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Nunnally Johnson's onscreen credit reads "Produced and Written for the screen by Nunnally Johnson." An abridged version of Nevil Shute's novel appeared in Collier's from 8 Nov 1941 to 3 Jan 1942, and in the Apr 1942 issue of Reader's Digest. According to HR news items, Irving Pichel replaced Archie Mayo after Mayo was switched by Twentieth Century-Fox to Tampico (see entry), and studio publicity noted that Peggy Ann Garner replaced Clare Sandars in the role of "Sheila Cavanaugh" after Sandars was stricken with measles. Studio publicity also notes that some scenes were shot on location in Agoura, CA. Although Morton Lowry is listed in the Var review as playing "Roger Dickinson," he is not in the finished film. A 30 Mar 1942 studio press release reported that Lowry was to play the "romantic part opposite" Anne Baxter. According to a modern source, the picture marked the screen debut of actor Jim Backus, but he could not be identified in the viewed print. Rochester, NY was chosen as the site of the film's world premiere because throughout the picture, "Howard" and "Ronnie Cavanaugh" argue about whether Rochester is a state or city.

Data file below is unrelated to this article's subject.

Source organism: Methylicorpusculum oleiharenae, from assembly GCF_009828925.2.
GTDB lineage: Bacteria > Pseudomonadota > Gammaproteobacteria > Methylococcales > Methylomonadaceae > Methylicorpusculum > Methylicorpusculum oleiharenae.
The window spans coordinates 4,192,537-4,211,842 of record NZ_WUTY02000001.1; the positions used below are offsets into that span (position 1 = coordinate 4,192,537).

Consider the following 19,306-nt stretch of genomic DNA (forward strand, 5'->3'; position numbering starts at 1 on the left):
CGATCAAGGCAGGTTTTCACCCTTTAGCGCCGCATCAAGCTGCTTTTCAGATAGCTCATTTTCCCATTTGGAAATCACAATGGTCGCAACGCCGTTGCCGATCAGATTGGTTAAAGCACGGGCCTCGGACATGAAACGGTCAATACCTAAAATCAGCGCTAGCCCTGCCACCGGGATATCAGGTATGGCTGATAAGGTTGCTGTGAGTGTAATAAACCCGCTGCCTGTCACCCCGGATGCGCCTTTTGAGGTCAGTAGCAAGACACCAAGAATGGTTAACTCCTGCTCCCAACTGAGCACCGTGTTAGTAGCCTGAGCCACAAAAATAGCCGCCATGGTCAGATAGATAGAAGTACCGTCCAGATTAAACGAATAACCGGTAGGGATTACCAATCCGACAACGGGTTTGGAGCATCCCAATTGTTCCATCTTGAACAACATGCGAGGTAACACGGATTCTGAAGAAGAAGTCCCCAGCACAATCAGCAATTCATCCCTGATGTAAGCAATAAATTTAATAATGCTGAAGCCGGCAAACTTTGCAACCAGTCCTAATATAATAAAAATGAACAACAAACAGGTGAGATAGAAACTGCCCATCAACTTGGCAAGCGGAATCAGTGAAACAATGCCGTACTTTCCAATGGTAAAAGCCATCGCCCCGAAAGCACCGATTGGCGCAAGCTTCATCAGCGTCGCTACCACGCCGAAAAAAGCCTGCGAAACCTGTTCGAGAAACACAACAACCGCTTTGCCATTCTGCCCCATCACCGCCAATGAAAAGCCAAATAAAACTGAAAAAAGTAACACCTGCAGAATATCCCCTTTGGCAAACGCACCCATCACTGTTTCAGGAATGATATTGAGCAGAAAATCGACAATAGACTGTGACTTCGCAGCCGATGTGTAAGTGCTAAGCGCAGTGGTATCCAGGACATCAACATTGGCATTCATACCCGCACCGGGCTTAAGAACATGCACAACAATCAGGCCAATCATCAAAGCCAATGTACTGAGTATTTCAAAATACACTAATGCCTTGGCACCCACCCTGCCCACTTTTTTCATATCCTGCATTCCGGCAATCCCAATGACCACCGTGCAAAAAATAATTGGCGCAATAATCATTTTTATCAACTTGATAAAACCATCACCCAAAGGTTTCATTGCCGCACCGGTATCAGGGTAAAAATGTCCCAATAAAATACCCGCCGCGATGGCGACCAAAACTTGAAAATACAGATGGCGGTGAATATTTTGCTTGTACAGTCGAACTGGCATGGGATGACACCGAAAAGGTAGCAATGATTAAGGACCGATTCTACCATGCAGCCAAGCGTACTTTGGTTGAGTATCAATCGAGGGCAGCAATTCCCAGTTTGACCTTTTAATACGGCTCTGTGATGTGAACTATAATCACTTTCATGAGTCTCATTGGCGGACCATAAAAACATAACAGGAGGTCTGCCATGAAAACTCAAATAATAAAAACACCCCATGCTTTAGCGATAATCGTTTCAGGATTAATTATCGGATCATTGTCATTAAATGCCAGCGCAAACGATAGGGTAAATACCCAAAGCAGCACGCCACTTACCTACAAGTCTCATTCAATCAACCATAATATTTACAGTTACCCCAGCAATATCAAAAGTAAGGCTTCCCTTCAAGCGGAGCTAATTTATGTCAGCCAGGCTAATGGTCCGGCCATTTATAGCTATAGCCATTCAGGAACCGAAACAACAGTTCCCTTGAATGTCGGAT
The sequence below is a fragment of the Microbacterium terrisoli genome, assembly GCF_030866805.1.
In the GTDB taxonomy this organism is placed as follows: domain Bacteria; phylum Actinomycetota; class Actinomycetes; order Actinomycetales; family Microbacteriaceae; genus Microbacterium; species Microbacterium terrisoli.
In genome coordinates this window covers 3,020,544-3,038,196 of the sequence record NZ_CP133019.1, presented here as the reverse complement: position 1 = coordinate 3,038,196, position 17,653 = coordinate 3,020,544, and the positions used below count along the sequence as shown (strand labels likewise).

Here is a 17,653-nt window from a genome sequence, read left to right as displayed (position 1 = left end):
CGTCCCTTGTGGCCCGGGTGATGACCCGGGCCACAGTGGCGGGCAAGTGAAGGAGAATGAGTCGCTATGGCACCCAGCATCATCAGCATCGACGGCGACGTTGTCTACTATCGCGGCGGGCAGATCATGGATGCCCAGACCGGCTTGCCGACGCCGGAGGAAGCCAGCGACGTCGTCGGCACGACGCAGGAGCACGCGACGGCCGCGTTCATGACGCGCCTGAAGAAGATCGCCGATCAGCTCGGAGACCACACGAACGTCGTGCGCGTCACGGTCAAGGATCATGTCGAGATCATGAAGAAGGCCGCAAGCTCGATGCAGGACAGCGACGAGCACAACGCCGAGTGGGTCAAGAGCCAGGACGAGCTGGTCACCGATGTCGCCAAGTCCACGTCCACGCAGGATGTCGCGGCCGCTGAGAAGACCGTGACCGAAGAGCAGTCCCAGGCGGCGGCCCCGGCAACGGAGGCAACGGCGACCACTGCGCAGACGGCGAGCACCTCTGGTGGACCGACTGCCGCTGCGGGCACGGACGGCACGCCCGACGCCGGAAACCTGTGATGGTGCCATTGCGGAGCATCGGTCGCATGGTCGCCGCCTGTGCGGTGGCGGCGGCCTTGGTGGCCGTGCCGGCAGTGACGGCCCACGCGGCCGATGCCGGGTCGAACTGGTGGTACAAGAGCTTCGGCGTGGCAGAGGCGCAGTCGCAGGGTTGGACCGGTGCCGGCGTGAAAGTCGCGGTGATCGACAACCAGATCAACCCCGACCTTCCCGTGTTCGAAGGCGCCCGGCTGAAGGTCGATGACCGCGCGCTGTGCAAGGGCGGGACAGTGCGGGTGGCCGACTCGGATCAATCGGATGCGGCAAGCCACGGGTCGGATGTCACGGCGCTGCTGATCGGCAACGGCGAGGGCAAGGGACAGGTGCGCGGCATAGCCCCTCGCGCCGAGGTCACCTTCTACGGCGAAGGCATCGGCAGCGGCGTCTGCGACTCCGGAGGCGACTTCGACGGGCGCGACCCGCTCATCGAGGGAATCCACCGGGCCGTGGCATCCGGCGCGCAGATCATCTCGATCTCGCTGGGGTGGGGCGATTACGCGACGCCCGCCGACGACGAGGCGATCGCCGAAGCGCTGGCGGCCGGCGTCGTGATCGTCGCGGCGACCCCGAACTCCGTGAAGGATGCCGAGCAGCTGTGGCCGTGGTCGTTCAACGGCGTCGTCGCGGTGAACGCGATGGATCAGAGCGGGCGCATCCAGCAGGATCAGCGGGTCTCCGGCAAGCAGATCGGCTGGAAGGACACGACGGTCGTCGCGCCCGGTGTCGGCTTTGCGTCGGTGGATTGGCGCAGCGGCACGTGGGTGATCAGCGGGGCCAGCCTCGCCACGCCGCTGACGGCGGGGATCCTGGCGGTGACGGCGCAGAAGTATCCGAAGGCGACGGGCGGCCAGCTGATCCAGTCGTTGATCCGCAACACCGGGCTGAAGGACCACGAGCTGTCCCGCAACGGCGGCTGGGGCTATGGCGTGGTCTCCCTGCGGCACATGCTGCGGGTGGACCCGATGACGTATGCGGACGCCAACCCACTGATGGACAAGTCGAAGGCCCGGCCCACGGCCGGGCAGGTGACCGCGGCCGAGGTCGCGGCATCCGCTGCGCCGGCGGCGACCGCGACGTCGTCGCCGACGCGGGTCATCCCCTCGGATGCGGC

The film received Academy Award nominations for Best Picture and Best Cinematography (black and white), and Monty Woolley received a nomination for Best Actor. The picture was also named one of FD's Ten Best Pictures of 1942. Although some modern sources claim that the picture is based on the fable "The Pied Piper of Hamelin," the fable merely provided inspiration for Nevil Shute's novel. Roddy McDowall and Anne Baxter reprised their roles in a Lux Radio Theatre broadcast on 21 Dec 1942, co-starring Frank Morgan. A second Lux version was broadcast on 6 Nov 1944, starring Frank Morgan and Signe Hasso. Shute's novel was filmed for television under the title Crossing to Freedom; this British-American co-production starred Peter O'Toole and Mare Winningham and aired in the United States on 8 Apr 1990.